Larry Mizel, chairman and CEO of M.D.C. Holdings, closed his presentation Thursday at the Wachovia 2008 Home Building and Building Products Conference in Las Vegas by offering the federal government some advice.
"I think the government could do well by leaving things alone for a bit and let the market sort itself out," Mizel said.
Instead, Mizel suggested that the government offer tax breaks to homeowners who have lost money on their houses, and to home builders who are stuck with unsold inventory and the carrying costs associated with it.
Mizel also suggested a deal could be worked out where homeowners took a loss on their homes, but got an investment tax credit to be used in making a down payment on their next home.
Mizel, in responding to a question about the lack of availability of mortgages, disputed the questioners' point.
"There's no mortgage shortage," Mizel said from the podium in Las Vegas. "We have some really crazy requirements now," he continued, sardonically. "You've got to have a job. You have to give an honest financial statement. You have to have credit, and you might even have to have a down payment."
Mizel said his building company, Richmond American Homes, has done more Federal Housing Authority loans in 2007 than it has in years.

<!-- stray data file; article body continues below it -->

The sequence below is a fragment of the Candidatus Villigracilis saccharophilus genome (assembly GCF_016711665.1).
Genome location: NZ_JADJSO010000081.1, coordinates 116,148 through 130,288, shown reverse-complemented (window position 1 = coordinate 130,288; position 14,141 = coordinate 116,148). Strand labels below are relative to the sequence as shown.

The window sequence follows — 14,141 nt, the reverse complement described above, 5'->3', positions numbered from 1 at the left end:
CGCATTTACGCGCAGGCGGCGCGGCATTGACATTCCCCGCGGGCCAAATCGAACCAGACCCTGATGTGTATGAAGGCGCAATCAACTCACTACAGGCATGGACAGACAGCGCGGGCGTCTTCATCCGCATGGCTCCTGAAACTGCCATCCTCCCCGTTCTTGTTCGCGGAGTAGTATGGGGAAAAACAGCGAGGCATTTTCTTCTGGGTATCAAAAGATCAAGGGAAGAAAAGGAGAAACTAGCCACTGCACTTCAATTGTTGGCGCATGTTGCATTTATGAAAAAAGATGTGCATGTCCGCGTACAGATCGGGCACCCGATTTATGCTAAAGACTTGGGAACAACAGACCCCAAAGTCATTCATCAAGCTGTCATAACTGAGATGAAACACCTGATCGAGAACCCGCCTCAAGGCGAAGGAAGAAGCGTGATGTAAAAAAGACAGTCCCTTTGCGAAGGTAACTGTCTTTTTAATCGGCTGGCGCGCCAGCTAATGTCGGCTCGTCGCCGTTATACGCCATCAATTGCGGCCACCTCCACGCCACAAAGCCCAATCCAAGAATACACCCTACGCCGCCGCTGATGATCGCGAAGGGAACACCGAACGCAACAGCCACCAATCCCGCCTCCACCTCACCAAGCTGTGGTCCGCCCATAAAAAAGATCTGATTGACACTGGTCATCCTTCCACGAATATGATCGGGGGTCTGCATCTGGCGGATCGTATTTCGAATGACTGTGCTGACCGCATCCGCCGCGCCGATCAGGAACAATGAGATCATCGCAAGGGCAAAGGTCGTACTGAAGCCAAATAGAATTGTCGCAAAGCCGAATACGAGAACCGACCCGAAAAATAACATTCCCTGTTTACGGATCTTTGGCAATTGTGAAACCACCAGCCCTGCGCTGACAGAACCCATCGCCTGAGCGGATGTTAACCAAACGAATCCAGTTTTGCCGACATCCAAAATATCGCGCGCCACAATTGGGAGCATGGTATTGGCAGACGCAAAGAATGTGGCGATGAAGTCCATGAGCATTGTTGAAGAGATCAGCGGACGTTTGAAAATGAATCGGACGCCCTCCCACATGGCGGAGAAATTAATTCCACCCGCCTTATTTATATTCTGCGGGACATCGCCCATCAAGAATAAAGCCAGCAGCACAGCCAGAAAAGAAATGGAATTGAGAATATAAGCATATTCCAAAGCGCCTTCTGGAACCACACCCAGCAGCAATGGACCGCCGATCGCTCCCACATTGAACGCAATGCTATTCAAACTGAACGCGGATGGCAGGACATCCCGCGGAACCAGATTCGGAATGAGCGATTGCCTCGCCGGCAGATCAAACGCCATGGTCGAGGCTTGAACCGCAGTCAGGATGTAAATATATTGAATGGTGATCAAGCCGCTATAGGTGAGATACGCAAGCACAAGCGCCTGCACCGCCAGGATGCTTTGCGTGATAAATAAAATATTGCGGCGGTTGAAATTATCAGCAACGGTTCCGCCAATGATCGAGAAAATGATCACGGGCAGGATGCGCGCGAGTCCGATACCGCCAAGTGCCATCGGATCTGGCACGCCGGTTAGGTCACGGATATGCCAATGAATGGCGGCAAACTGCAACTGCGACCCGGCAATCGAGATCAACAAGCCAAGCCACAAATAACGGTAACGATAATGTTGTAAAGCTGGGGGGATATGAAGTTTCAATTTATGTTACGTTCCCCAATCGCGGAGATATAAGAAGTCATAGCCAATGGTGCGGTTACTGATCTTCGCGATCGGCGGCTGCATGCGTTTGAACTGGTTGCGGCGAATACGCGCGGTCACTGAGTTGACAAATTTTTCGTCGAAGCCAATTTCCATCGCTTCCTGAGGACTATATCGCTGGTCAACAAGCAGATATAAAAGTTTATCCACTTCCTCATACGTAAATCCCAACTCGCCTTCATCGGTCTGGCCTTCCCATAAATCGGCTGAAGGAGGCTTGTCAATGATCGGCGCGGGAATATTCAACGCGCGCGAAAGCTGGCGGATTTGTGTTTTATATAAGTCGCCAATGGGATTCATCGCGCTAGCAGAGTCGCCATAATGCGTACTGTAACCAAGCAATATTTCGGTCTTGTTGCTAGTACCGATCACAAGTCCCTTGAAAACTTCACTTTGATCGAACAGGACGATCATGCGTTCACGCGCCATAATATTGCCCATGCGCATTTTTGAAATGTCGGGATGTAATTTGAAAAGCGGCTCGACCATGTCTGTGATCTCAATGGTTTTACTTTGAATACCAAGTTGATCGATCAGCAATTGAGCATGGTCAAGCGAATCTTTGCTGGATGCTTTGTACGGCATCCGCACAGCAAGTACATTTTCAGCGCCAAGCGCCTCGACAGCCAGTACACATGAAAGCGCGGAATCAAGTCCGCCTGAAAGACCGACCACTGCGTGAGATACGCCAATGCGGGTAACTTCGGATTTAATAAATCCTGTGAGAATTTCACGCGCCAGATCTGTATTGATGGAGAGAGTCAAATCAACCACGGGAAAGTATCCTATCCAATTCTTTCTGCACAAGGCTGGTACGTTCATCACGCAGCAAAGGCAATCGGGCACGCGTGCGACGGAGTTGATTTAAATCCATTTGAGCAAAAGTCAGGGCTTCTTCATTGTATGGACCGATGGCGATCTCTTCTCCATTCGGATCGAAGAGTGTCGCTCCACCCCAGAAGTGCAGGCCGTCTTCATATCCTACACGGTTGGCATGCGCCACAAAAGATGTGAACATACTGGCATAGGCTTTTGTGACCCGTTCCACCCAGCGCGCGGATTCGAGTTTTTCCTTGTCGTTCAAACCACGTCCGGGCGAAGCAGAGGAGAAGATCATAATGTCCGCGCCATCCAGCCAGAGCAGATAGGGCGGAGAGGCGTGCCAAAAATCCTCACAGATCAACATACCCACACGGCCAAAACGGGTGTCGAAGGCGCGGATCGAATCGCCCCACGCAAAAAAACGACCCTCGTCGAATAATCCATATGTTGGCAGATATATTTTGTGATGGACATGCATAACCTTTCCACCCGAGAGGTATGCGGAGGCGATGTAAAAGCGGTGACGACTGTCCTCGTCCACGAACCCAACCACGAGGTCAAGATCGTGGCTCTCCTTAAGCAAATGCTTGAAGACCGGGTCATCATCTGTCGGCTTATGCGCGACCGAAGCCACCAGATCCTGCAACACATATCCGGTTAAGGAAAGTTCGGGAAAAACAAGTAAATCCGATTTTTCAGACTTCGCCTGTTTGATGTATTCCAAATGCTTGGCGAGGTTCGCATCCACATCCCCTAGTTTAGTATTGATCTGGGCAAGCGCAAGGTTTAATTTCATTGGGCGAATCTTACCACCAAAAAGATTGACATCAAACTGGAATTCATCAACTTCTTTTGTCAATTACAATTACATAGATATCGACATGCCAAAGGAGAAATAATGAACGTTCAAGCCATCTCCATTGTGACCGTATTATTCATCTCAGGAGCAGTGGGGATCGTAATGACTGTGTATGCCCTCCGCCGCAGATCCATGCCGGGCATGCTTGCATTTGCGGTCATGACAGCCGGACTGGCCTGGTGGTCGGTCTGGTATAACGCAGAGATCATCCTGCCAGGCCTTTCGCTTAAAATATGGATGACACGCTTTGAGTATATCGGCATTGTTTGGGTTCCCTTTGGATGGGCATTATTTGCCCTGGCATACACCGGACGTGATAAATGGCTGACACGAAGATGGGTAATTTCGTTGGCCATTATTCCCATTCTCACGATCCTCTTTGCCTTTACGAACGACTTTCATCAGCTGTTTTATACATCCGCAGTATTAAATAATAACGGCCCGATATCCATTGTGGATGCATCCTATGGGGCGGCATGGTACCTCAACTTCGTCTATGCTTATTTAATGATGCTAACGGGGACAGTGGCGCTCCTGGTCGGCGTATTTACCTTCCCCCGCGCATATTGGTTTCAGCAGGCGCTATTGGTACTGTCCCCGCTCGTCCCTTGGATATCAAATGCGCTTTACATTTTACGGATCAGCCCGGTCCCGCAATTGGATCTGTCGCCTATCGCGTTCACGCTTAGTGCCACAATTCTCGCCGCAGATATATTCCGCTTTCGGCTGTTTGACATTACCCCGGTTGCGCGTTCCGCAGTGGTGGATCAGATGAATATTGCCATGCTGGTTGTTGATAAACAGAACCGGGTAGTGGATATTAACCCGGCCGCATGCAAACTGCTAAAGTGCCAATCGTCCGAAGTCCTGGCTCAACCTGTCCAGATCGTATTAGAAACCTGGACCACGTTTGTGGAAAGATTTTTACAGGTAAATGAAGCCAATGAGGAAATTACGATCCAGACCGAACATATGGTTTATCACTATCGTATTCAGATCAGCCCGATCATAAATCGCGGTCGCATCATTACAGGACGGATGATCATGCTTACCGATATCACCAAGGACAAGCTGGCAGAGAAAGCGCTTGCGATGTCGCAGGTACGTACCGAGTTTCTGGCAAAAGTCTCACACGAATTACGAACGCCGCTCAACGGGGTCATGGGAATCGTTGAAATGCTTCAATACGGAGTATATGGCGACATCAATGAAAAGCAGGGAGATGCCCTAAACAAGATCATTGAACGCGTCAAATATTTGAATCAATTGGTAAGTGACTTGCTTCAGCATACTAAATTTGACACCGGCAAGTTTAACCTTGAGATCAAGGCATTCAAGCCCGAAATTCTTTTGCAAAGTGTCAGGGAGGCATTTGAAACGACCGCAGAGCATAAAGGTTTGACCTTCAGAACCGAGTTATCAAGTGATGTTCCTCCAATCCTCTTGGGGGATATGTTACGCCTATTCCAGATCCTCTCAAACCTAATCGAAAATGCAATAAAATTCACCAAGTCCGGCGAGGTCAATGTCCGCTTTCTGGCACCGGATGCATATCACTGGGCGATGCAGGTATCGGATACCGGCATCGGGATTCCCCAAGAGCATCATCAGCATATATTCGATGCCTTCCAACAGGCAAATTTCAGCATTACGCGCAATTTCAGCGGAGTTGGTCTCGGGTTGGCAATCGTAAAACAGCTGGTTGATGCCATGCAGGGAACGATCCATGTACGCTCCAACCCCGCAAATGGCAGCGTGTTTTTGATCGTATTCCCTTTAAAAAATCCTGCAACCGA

"It's expanding, and it's a good program," he said.
But the housing industry situation will take time to work out, Mizel said.
"It's really a slow motion train," he said. "We all know the banks have not started disclosing their real estate losses yet. There's been a problem, they've been too busy with their CDO losses and other losses."
M.D.C.'s plan for 2008 is to look inward and strategize for the future.
"We are in a cyclical industry, and everybody wants to know, 'When's it going to turn?'" Mizel said. "Even if we might not know when it is going to turn, what I can tell you is that when it does turn, we will be very proactive."
A big reason for Mizel's positive outlook, and his willingness to talk about acquiring other builders, is his company's financial stability. M.D.C. has over $1 billion in cash reserves, and over $2.2 billion in available borrowing capacity.
"I have a high degree of confidence that the geographic areas we're located in, as the economy changes, will also be reinvigorated," he said.